Serbia Day 2 – Šid

My first impressions of Serbia were that I had landed in a nation who, learning from their history, is committed to being open and welcoming. My second day confirmed those impressions. I had the pleasure of visiting the small town of Šid on the boarder of Croatia. The reason for this visit was to tour a reception center, which houses migrant families heading north to find permanent homes and to visit local schools who have worked to welcome migrant children into their schools. 

One of the most profound aspects of Serbia’s inclusion of migrant children into their schools is the fact that the majority of migrants who come to Serbia are not seeking to stay there, but rather are passing through to different destinations. Many nations would choose to simply process, house, and send away people not seeking asylum in their nation. Serbia is different. They follow closely the United Nations Declaration of Human Rights. Serbia values all humans and recognizes the right of children on the move to a quality and consistent education. This is a unique and honorable stance. 

Our day started at Sava Šumanović Secondary School, a local high school who has worked to include their migrant community members into their school. There I met with Jovan Komlenac, the school psychologist, who also teaches classes and the school’s director, Nada Hromiš Aničić. I learned so much about the intentional process and steps they went through to begin inclusion of migrant children into their classrooms.

127BAA02-68FF-46EF-ADE6-91953C8982C9Jovan’s compassion and clear commitment to the education of every student in his community immediately struck me. His passion is an obvious catalyst for his school and colleagues. They started their work toward inclusion two years ago, when they connected the children in the migrant center to students in their school to complete projects together and to have migrant families share their stories. They then began to make visits to the migrant center as a community — educators, students, and their parents. With exposure and shared experiences, prejudices immediately broke down and they were then able to begin including migrant students into their classrooms, with the support of all teachers and parents. 

Specifically, Jovan explained that they follow these tenets: 1. Everyone must feel safe. 2. Social inclusion is key in order to ensure all students have a sense of belonging at school. 3. Learning content comes only after achieving the first two tenets. They also implemented a very detailed plan to ensure everyone was on board and prepared to welcome their newest community members. 

First, school staff and students visited the camp to build a bridge between the school and the migrant families. Second, Jovan did a professional development training with the school staff called, “Suitcase” (You have to leave your home in five minutes, pack a single suitcase, what would you take?) to build empathy and to open them up to the experiences of the migrant students and their families, as well as to build skills to meet the needs of the newcomers. Third, they organized a welcome day for the new students and their families. Fourth, they not only prepared the migrant families, but also the Serbian families, in order to allay fears and build connections. Finally, they included all newcomer students regardless of previous education or length of intended stay in Serbia.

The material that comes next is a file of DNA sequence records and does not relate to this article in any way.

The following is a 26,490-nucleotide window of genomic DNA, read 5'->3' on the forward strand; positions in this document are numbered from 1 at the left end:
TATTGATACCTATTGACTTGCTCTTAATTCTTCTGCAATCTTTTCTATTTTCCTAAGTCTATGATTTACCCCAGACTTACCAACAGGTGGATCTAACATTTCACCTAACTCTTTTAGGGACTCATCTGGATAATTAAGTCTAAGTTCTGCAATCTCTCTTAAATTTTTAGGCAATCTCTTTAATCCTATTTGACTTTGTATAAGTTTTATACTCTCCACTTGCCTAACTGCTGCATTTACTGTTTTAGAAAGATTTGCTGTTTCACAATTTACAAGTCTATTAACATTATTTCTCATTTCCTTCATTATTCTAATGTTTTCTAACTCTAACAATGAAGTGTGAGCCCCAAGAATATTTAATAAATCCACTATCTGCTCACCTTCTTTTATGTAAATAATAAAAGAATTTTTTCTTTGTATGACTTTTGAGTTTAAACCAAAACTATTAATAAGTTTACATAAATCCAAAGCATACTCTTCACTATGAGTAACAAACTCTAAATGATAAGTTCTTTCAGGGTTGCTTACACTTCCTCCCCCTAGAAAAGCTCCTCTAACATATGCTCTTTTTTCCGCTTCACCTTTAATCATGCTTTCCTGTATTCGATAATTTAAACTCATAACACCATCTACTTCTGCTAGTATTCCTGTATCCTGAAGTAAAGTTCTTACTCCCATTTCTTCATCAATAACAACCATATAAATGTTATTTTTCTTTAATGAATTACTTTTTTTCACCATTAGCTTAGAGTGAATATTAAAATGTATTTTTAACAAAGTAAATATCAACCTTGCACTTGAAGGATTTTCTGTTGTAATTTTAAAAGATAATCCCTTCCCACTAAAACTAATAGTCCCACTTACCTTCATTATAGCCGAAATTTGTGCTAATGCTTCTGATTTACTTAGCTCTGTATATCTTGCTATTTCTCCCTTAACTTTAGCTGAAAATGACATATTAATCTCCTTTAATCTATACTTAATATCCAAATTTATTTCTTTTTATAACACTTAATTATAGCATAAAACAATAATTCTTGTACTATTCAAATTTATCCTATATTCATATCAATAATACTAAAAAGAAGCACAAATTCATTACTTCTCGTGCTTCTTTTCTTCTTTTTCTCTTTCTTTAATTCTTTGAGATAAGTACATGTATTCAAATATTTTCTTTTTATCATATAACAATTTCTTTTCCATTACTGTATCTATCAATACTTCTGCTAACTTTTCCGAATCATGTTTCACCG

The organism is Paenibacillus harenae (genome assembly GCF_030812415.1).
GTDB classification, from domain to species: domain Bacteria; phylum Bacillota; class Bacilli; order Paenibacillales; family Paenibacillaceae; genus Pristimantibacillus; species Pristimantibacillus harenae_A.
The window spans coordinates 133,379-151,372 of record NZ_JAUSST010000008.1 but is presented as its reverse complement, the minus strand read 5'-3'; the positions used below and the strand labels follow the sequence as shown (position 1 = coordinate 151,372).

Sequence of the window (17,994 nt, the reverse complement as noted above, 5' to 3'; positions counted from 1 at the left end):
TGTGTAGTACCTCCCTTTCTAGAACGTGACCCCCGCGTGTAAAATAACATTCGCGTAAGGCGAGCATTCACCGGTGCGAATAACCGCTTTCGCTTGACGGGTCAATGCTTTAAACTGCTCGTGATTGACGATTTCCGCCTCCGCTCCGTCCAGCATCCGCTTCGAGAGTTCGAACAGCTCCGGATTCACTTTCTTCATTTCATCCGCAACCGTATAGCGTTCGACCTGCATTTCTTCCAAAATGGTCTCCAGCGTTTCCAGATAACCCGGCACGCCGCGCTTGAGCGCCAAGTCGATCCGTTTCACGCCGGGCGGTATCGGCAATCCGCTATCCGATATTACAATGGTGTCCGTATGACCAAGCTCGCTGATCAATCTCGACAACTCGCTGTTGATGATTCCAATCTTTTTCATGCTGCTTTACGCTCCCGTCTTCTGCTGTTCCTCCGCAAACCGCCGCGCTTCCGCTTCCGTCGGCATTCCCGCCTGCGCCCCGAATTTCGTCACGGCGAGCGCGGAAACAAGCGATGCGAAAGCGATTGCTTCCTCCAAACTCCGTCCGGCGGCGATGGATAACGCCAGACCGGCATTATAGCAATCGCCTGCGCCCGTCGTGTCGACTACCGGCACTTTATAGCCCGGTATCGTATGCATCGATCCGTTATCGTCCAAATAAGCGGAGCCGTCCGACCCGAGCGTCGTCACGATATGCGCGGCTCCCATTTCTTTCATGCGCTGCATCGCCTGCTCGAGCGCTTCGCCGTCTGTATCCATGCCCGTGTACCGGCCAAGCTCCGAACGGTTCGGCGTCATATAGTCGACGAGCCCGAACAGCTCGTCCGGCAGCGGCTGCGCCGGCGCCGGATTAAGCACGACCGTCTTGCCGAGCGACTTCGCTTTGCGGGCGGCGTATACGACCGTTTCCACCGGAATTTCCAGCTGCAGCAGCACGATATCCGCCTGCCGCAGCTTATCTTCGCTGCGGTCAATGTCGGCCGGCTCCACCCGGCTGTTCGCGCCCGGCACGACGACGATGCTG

Since beginning inclusion two years ago, they have successfully opened up their classrooms to all migrant children at the Šid reception center. This, alone, is impressive, especially considering the transience of the migrant community they serve. Whether a family is there 3 weeks or 3 years, every effort is made to welcome them and include them in their schools. They use peer-to-peer classroom support, and teachers are intentional in how they create comprehensible input for newcomer students. They work to ensure the same level of academic rigor for all students, but with different entry points. They are still working through this process, but every student benefits from their efforts. I saw this clearly in the classrooms I visited.  

I ended my visit to Šid with a tour of the migrant family reception center. The facilities are wanting. There are limited resources and housing is difficult to maintain, with a constantly fluctuating population of migrants. The rooms are far from ideal, with families sleeping 6 to a room, sometimes more. However, they get to keep all of their belongings with them, as each room has storage shelves. The gates to the center are kept unlocked and families are free to come and go as they please, as long as they sign in and out. They are welcome in the greater Šid community. I was there during Ramadan and the center kitchen facilities and cafeteria operated with respect to the needs of the Muslim families they served. 

That visit offered me a new glimpse into the migrant experience. An Afghani family shared with me their difficulties moving through the various nations after fleeing persecution in Afghanistan. They were thankful for how they were now treated at the migrant family reception center in Šid, especially because they have a special needs son. They hope to move to Germany where they have a family member waiting for them. It has not been easy, but they say this reception center has been one of the best so far. They’re not sure how long they will stay. 

What I saw and experienced in Šid gives me hope. Hope because the individual people in a community make a difference. It is the willingness of the residents, particularly those within the schools, who make life bearable for migrant families. Who welcome them and work to ensure they know they belong, even if these families aren’t planning on staying. This is a lesson for all of us. When we are open and welcoming we all benefit. 

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